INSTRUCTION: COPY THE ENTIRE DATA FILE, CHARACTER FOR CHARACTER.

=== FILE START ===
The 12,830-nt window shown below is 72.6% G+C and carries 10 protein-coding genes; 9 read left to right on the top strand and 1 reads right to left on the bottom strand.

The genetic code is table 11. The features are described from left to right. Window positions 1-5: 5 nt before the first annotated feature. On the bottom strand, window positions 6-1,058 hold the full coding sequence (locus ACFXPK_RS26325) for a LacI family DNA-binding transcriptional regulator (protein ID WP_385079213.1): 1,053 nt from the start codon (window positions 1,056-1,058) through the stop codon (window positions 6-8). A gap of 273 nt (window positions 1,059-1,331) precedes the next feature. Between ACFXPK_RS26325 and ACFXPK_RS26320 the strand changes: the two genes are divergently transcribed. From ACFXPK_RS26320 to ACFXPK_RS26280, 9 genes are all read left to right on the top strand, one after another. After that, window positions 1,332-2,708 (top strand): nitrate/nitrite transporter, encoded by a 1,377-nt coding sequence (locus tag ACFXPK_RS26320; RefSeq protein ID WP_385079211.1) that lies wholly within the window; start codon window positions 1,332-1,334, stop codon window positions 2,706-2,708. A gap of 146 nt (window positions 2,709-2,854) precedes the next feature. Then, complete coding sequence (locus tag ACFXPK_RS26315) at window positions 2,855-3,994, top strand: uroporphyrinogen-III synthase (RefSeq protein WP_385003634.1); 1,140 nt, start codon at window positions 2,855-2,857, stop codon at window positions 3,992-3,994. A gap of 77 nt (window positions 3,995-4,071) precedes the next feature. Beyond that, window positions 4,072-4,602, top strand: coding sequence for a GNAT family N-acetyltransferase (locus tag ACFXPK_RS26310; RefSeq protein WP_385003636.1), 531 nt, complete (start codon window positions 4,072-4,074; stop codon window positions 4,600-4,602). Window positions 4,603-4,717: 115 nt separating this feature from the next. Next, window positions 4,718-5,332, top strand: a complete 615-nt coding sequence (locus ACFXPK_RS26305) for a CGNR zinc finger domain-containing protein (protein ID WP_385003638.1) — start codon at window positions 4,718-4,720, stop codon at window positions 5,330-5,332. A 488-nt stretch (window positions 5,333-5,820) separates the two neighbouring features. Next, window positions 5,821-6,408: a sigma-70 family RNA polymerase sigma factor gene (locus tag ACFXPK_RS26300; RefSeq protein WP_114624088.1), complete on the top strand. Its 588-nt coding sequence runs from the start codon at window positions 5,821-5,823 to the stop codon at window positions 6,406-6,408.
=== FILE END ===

The 12,830-nt window shown below is 72.6% G+C and carries 10 protein-coding genes; 9 read left to right on the top strand and 1 reads right to left on the bottom strand.

The genetic code is table 11. The features are described from left to right. Window positions 1-5: 5 nt before the first annotated feature. On the bottom strand, window positions 6-1,058 hold the full coding sequence (locus ACFXPK_RS26325) for a LacI family DNA-binding transcriptional regulator (protein ID WP_385079213.1): 1,053 nt from the start codon (window positions 1,056-1,058) through the stop codon (window positions 6-8). A gap of 273 nt (window positions 1,059-1,331) precedes the next feature. Between ACFXPK_RS26325 and ACFXPK_RS26320 the strand changes: the two genes are divergently transcribed. From ACFXPK_RS26320 to ACFXPK_RS26280, 9 genes are all read left to right on the top strand, one after another. After that, window positions 1,332-2,708 (top strand): nitrate/nitrite transporter, encoded by a 1,377-nt coding sequence (locus tag ACFXPK_RS26320; RefSeq protein ID WP_385079211.1) that lies wholly within the window; start codon window positions 1,332-1,334, stop codon window positions 2,706-2,708. A gap of 146 nt (window positions 2,709-2,854) precedes the next feature. Then, complete coding sequence (locus tag ACFXPK_RS26315) at window positions 2,855-3,994, top strand: uroporphyrinogen-III synthase (RefSeq protein WP_385003634.1); 1,140 nt, start codon at window positions 2,855-2,857, stop codon at window positions 3,992-3,994. A gap of 77 nt (window positions 3,995-4,071) precedes the next feature. Beyond that, window positions 4,072-4,602, top strand: coding sequence for a GNAT family N-acetyltransferase (locus tag ACFXPK_RS26310; RefSeq protein WP_385003636.1), 531 nt, complete (start codon window positions 4,072-4,074; stop codon window positions 4,600-4,602). Window positions 4,603-4,717: 115 nt separating this feature from the next. Next, window positions 4,718-5,332, top strand: a complete 615-nt coding sequence (locus ACFXPK_RS26305) for a CGNR zinc finger domain-containing protein (protein ID WP_385003638.1) — start codon at window positions 4,718-4,720, stop codon at window positions 5,330-5,332. A 488-nt stretch (window positions 5,333-5,820) separates the two neighbouring features. Next, window positions 5,821-6,408: a sigma-70 family RNA polymerase sigma factor gene (locus tag ACFXPK_RS26300; RefSeq protein WP_114624088.1), complete on the top strand. Its 588-nt coding sequence runs from the start codon at window positions 5,821-5,823 to the stop codon at window positions 6,406-6,408.